In Tanzania...the host will bring out food for the guest, perhaps right away, or perhaps after 30 minutes or so of conversation. The Tanzanian host is not interested in if their guest is hungry - the mere presence of a guest of any kind mandates that they bring you food, regardless of the occasion or time of day.

In America...the time together runs its natural course. Eventually, both parties give the signs of "let's wrap this thing up" and the guest departs after perhaps a hug and taking home some leftovers with them.

In Tanzania...the time together also runs its natural course, but the host will wait for the guest to verbally express their readiness to leave. Then, the Tanzanian will walk the guest 50+ meters away from their home before saying goodbye. (Note: Unlike Americans, there is nearly zero percent chance the guest arrived by car.) Saying goodbye in Tanzania almost always is accompanied by "Karibu tena" which essentially means you are welcome back to their home again.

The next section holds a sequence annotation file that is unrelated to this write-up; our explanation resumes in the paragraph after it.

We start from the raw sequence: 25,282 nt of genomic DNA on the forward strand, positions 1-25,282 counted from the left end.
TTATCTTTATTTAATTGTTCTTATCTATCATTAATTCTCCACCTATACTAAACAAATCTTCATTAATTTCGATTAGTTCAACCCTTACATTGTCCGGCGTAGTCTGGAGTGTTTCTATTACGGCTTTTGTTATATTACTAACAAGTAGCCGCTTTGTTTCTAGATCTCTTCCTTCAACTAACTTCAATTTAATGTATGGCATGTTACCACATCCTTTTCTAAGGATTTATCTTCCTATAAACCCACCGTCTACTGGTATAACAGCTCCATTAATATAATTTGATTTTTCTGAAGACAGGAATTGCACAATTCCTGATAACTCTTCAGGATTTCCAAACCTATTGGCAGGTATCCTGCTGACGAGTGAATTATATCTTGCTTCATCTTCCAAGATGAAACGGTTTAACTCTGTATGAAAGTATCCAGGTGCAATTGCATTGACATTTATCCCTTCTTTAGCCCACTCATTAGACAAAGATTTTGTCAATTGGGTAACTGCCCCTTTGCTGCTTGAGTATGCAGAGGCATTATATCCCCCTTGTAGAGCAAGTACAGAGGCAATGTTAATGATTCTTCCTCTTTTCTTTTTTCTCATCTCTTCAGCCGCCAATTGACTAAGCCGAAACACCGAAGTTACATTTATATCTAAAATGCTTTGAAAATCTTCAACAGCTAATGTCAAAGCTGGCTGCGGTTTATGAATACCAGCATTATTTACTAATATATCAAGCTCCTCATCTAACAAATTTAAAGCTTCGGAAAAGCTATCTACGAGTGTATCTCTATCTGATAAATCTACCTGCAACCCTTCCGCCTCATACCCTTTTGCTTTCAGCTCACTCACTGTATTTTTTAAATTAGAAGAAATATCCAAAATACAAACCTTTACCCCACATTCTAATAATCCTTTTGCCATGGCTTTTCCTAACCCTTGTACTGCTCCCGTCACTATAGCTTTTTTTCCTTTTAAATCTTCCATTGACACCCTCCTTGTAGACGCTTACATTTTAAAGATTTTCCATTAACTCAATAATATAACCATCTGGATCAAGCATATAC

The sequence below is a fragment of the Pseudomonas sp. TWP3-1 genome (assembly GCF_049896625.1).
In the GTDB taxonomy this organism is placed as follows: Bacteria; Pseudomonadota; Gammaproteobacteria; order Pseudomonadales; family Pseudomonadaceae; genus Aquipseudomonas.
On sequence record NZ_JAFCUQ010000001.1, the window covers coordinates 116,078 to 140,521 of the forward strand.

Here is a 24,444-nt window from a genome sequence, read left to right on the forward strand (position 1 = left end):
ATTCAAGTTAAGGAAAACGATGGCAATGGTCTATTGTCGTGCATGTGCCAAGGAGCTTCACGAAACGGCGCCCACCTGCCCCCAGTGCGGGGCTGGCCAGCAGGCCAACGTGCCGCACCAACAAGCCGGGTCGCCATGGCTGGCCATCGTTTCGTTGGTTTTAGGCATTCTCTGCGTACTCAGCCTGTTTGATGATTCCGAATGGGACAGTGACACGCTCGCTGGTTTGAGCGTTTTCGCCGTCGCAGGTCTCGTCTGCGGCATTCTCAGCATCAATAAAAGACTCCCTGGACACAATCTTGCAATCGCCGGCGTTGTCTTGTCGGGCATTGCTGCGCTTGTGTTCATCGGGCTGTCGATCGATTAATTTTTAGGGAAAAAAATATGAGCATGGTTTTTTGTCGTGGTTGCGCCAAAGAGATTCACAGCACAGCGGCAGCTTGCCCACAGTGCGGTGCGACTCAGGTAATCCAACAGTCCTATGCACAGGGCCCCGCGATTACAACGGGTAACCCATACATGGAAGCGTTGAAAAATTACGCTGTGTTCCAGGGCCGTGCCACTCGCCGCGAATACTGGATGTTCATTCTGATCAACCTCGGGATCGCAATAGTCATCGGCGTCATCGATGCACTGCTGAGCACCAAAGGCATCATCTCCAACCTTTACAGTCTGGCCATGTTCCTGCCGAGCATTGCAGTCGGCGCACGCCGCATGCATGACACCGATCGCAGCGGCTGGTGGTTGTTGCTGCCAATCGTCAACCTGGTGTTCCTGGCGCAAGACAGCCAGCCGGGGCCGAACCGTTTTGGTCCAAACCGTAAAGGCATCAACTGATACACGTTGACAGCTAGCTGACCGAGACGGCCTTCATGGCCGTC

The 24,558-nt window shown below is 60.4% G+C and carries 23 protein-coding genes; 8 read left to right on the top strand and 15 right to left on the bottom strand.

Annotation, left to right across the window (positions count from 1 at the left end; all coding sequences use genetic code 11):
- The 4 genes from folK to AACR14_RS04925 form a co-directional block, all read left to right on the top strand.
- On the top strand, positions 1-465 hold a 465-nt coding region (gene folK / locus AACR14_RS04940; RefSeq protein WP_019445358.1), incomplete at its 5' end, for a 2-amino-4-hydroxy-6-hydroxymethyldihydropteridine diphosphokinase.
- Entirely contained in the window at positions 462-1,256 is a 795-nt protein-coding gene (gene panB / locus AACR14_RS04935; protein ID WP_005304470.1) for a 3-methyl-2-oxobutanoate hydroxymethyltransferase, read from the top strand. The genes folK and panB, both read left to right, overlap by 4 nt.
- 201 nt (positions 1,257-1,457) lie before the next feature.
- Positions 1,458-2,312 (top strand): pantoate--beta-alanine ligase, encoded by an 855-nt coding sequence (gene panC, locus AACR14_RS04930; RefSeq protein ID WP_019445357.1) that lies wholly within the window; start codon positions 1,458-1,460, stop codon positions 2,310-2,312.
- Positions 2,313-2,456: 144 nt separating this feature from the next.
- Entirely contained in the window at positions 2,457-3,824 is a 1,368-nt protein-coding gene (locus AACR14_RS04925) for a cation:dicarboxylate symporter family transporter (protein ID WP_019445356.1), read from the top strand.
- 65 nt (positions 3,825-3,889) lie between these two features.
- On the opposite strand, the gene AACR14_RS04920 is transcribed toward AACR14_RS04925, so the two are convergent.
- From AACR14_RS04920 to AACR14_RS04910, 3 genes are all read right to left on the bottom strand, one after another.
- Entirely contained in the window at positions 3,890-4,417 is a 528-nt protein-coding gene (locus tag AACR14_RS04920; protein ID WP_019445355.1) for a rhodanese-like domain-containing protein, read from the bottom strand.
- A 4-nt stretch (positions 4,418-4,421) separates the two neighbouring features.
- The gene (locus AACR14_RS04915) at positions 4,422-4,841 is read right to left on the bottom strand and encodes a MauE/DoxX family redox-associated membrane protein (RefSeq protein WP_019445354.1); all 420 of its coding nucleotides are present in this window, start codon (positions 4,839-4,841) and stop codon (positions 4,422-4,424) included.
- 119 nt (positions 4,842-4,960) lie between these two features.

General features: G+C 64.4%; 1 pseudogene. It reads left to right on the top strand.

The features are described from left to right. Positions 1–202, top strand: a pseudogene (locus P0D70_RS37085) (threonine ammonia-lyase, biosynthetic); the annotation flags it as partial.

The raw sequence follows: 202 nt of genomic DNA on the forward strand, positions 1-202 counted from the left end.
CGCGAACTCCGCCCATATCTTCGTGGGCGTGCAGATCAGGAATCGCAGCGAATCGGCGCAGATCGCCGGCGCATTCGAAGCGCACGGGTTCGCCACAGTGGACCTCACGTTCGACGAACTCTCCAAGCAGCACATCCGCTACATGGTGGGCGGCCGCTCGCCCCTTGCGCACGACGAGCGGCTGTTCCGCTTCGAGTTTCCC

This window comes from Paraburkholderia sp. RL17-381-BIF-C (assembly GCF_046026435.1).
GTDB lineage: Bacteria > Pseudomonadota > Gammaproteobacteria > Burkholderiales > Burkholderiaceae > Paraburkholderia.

Let's pause again.
  1. For the American host, the presence of food depends upon if the gathering was a pre-planned meal. If so, the time of the meal is centered on the hunger of the guest. For the Tanzanian host, the presence of food is mandatory. If you have a guest, you feed the guest. Asking a Tanzania guest "Are you hungry?" or "Do you want to eat here?" is just offensive.
  2. At the end of the meal, the American host will survey the leftovers and ask the guest if they would like to take some of it home with them. They then say goodbye at the door of the home. In Tanzania, leftovers are not given to the guest. Rather, the host escorts their guest with conversation quite a distance from their home on foot before taking leave of them.
So there you have it. A rather simple and common experience encountered by two different cultures each having similar objectives, yet approaching the same situation from rather different perspectives.